Professor Michael Roy, Glasgow Caledonian University Social Impact Bonds (SIBs) are recognised as a novel financing mechanism for public services. Despite a surprising lack of evidence on their effectiveness, there is seemingly no end to the enthusiasm for SIBs from governments all across the world. Professor Roy will argue that while SIBs may potentially be applicable to some technical policy interventions that aim to address relatively simple conditions, they are inappropriate for the complex conditions characterising so-called ‘wicked’ social problems. Enthusiasm for and over-extension of SIBs reflects a simplistic view of ‘evidence-based policy’. More fundamentally, SIBs treat citizens as commodities and redefine service users as problems and potential revenue sources rather than as conscious agents, and thus exemplify a prevalent ideology of marketisation and financialisation in social policy.
- 1.00pm – Registration and refreshments
- 1.15pm – Event start
- 2.30pm – Networking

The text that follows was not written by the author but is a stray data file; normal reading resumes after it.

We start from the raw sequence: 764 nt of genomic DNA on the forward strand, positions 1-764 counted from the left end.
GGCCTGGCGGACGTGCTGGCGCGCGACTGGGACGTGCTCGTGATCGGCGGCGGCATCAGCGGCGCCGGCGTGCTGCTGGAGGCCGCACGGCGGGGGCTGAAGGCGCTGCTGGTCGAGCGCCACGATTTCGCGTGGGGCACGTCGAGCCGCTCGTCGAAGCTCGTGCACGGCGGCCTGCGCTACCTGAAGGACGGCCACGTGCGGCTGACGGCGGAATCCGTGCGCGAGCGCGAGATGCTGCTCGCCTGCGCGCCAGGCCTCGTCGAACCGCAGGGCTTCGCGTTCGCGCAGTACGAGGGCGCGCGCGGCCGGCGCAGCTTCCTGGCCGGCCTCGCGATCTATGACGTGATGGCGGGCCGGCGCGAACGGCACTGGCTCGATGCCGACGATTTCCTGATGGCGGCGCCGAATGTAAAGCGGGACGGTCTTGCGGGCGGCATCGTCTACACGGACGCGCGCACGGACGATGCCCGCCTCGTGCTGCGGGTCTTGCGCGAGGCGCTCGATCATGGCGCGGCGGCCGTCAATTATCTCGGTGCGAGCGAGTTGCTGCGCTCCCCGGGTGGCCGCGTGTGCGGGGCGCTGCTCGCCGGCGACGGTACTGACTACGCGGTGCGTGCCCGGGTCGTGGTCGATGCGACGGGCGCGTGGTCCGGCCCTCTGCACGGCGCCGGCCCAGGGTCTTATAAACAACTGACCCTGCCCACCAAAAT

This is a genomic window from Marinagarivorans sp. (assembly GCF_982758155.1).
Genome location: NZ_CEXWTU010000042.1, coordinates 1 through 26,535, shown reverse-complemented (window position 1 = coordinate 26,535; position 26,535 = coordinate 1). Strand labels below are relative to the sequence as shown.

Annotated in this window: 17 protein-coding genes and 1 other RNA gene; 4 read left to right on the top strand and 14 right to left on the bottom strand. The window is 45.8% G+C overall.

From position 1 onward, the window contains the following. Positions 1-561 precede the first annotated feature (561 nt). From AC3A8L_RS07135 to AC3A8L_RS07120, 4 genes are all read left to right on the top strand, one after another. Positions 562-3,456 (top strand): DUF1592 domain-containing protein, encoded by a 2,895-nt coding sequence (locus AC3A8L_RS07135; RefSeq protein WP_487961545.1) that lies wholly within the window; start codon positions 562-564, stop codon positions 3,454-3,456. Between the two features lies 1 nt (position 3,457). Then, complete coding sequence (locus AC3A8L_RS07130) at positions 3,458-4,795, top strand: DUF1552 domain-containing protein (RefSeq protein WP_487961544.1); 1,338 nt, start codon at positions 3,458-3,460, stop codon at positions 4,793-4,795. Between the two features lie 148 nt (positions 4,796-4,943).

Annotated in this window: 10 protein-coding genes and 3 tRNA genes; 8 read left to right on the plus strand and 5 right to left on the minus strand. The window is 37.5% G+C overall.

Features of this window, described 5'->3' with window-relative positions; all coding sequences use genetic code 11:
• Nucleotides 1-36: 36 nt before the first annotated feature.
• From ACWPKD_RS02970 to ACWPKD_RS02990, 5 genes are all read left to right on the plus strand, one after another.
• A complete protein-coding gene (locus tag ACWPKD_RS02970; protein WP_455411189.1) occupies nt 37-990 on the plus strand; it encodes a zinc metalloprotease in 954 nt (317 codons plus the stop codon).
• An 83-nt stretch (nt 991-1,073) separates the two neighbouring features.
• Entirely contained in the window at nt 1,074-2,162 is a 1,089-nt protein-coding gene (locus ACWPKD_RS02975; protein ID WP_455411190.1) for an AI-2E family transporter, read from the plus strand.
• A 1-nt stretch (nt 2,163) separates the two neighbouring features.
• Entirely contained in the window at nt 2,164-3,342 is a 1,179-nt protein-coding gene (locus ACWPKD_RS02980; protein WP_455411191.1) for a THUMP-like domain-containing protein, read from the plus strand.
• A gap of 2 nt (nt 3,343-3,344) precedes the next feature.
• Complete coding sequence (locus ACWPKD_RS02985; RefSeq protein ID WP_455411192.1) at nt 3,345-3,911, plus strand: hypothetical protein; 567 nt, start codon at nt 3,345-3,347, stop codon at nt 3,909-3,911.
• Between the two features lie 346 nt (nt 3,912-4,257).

Michael is Professor of Economic Sociology and Social Policy at the Yunus Centre for Social Business and Health at Glasgow Caledonian University. He has specific expertise in studying the health and well-being impacts of social enterprise-led activity, publishing extensively on this topic in major international scientific journals such as Social Science and Medicine and Public Management Review. He has also written on policy ‘ecosystems’ of support for social enterprise and on Social Impact Bonds in publications such as Stanford Social Innovation Review. Professor Roy’s research has been funded by the OECD, the ILO, the European Commission, the UK’s Medical Research Council and Economic and Social Research Council, the Australian Research Council, Employment and Social Development Canada, the Scottish Government and the Swiss Agency for Co-operation and Development. He has participated at conferences on the social economy at the invitation of both the Italian Government and the Slovak Government on the occasion of their presidencies of the EU Council. He is Deputy Editor in Chief of Social Enterprise Journal, and is on the board of Voluntas: the International Journal of Voluntary and Nonprofit Organizations. He was awarded the Helen Potter Award of Special Recognition for 2017 by the Association for Social Economics based in the USA.
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